Friday, January 14, 2011

Tibi Laus Est Mirabilis

If you like Latin hymnody -- and who doesn't? -- Father Anonymous has a treat for you.

In the course of assembling our Latin/English prayerbook (coming this summer!), we stumbled across a little gem called Pange Lingua: Breviary Hymns of Old Uses, edited and translated by Alan G. McDougall. It was published in 1916, and old copies are hard to come by, but it is easily downloaded from the Internet or purchased print-on-demand from Lulu.

The short book collects almost thirty hymns, providing them both in their original Latin and in graceful English translations. Now, a collection of Latin hymns is not, by itself, all that remarkable. The hymns of the Daily Office are all easily available in both languages. What makes Pange Lingua interesting is that it collects hymns which do not appear in the modern Office, and which in most cases will be unknown except to specialists. Most are from "other" breviaries -- Mozarabic, Anglo-Saxon, and many others -- and were never accepted into the canon of Roman office hymns.

Here's a nice Gallo-German song for Easter:

Vita sanctorum, decus angelorum,

Vita cunctorum pariter piorum

Christe, qui mortis moriens ministrum


Tu tuo laetos famulos tropaeo

Nunc in his serva placidis diebus

In quibus sacrum celebratur omnem

Pascha per orbem.

McDougall renders it as

Life of thy saints and glory of thine angels,
Christ, who art life of all who strive to love thee,
Who by thy dying on the cross didst vanquish
Death's ministration

Save in these holy days of peace thy servants,
Guard and sustain by pledges of thy triumph,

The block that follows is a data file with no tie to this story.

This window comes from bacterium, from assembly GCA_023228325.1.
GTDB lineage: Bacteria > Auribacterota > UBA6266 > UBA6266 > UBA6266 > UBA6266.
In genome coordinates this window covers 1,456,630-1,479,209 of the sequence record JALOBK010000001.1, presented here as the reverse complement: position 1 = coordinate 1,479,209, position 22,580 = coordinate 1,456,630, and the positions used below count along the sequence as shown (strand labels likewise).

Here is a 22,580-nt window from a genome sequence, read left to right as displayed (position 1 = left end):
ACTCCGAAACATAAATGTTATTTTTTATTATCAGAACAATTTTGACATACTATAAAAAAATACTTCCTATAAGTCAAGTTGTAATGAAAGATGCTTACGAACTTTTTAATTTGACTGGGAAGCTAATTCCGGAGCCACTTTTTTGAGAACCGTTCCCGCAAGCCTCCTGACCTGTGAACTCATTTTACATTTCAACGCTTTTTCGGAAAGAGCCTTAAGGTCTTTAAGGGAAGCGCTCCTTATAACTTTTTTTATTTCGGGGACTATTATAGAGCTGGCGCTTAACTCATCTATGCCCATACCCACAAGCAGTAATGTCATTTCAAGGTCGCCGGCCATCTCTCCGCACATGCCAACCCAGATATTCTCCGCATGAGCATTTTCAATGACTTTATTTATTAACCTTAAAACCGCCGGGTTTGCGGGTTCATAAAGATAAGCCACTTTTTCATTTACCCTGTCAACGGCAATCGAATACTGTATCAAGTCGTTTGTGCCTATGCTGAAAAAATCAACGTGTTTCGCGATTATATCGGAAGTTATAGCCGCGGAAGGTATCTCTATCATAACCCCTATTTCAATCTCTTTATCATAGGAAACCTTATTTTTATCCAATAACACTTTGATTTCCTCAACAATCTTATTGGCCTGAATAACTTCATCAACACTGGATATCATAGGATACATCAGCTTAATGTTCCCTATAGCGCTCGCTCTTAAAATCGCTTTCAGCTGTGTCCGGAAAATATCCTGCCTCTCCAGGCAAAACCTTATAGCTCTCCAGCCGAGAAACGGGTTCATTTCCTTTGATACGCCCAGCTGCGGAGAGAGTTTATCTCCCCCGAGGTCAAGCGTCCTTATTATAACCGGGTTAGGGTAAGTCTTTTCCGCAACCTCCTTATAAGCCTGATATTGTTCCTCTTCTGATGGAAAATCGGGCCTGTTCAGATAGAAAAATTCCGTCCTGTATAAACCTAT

For now thy Paschal feast throughout the world
Joy they in keeping.

No, we don't like "ministrations" either, nor "joy" as a verb, but we are quite pleased by how well he kept the meter. The thing can be sung to Christe Sanctorum, which is the tune of LBW's Father, We Praise You.

Pange Lingua also includes an elegantly-written essay by the well-known Adrian Fortescue, outlining the development of Latin hymnody. It is a bit out-of-date, and isn't the deepest thing you will ever read, but it is more than good enough to introduce the subject, and perfect to share with an Advanced-Placement parish study group. We are especially pleased by the coals which Fortescue heaps upon the head of Urban VIII's "reform" of hymnody:
Urban appointed four Jesuits to reform the hymns, so that they would no longer offend Renaissance ears .... These four, in that faithful obedience to the Holy See which is the glory of their Society, with a patient care that one cannot help admiring, set to work to destroy every hymn in the office.
Pange Lingua is brief, beautiful and, considering its subject, remarkably accessible. It earns the Egg's Seal of Approval.

No comments: